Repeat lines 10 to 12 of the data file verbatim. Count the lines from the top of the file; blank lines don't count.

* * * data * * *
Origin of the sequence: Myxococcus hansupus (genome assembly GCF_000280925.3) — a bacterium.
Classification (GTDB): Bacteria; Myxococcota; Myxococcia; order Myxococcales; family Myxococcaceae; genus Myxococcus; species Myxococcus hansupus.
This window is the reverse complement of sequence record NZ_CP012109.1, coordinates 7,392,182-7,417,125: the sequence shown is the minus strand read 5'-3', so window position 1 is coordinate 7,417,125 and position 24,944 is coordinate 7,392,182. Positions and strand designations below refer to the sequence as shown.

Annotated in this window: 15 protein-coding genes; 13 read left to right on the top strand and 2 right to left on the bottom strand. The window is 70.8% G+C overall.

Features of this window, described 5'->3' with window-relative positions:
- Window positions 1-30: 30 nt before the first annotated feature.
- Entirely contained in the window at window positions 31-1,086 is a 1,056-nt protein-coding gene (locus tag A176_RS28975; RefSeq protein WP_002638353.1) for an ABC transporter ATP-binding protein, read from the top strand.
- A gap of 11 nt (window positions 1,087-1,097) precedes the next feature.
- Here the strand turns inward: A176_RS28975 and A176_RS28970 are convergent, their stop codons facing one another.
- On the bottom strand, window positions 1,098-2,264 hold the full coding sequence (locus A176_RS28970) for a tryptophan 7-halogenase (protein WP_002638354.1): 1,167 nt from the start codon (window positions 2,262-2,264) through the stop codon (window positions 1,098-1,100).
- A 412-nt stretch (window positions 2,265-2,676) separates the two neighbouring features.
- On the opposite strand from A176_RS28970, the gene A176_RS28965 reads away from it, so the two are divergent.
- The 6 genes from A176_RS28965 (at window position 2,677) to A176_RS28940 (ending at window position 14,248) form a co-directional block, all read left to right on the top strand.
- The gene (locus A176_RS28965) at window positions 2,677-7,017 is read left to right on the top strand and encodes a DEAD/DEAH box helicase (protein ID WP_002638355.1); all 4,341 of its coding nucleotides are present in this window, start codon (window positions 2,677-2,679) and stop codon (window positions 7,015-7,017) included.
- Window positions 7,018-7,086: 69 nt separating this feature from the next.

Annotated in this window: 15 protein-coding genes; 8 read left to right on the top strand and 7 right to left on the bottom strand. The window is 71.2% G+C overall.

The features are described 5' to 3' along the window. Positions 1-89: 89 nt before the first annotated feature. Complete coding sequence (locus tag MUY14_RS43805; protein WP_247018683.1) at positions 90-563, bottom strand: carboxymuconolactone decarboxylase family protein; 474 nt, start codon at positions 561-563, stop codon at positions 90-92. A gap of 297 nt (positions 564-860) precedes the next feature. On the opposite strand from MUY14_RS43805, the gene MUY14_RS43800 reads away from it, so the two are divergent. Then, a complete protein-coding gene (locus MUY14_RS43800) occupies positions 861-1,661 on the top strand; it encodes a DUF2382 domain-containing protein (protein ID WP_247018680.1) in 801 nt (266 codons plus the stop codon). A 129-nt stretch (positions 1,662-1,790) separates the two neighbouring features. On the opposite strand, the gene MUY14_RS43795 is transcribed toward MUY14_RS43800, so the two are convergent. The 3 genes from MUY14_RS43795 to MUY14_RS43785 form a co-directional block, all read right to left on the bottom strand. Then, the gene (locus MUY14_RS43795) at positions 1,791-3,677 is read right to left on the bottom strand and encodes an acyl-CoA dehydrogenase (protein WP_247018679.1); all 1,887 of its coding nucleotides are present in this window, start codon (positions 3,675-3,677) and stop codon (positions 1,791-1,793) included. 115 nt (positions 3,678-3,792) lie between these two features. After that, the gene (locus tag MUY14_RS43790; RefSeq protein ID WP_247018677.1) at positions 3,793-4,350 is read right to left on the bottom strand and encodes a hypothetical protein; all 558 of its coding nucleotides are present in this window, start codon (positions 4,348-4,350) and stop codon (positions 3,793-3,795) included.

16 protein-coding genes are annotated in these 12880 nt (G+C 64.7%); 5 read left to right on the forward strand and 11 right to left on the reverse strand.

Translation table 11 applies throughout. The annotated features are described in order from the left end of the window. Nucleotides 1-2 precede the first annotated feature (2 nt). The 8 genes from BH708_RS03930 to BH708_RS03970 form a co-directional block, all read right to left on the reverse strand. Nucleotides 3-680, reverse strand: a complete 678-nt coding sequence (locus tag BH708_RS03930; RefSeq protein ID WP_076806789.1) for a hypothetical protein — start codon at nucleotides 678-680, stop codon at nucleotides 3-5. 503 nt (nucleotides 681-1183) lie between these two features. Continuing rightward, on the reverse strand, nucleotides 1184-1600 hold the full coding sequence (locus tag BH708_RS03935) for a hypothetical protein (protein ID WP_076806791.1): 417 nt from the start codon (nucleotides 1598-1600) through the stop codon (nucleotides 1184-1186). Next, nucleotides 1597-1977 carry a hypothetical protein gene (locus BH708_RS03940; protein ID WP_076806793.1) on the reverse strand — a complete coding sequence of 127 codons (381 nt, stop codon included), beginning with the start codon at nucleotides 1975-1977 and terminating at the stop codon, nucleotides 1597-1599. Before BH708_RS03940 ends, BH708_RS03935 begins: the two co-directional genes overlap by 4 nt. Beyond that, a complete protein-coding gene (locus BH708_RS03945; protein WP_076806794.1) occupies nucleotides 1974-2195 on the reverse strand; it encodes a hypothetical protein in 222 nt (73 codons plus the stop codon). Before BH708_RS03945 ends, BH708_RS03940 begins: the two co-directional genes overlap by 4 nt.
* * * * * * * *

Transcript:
- On the bottom strand, window positions 1,098-2,264 hold the full coding sequence (locus A176_RS28970) for a tryptophan 7-halogenase (protein WP_002638354.1): 1,167 nt from the start codon (window positions 2,262-2,264) through the stop codon (window positions 1,098-1,100).
- A 412-nt stretch (window positions 2,265-2,676) separates the two neighbouring features.
- On the opposite strand from A176_RS28970, the gene A176_RS28965 reads away from it, so the two are divergent.